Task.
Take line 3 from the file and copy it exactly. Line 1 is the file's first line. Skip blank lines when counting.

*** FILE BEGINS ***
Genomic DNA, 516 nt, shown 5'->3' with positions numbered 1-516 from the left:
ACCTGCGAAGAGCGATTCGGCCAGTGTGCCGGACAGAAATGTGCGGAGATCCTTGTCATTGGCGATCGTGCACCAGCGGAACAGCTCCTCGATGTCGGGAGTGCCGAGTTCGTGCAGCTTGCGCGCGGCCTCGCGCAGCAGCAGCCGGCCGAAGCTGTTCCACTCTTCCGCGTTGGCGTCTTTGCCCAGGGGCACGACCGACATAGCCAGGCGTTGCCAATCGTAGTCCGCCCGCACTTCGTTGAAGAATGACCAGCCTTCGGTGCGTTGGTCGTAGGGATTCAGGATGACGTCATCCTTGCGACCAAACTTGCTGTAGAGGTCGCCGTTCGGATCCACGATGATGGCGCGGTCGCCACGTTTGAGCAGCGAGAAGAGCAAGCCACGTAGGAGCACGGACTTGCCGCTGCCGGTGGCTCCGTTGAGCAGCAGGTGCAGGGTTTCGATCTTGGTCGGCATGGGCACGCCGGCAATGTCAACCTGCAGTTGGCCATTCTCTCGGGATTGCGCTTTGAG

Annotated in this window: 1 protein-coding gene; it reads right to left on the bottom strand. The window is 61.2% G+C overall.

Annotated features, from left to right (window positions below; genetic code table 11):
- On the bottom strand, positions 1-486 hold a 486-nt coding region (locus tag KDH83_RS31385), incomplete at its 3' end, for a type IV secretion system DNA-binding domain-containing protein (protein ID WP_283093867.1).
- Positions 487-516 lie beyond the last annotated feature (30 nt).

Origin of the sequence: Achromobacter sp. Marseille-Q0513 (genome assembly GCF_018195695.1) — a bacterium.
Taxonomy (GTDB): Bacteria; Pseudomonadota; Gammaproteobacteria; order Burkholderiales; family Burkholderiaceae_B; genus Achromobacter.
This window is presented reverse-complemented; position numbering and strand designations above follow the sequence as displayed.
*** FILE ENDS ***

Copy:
Annotated in this window: 1 protein-coding gene; it reads right to left on the bottom strand. The window is 61.2% G+C overall.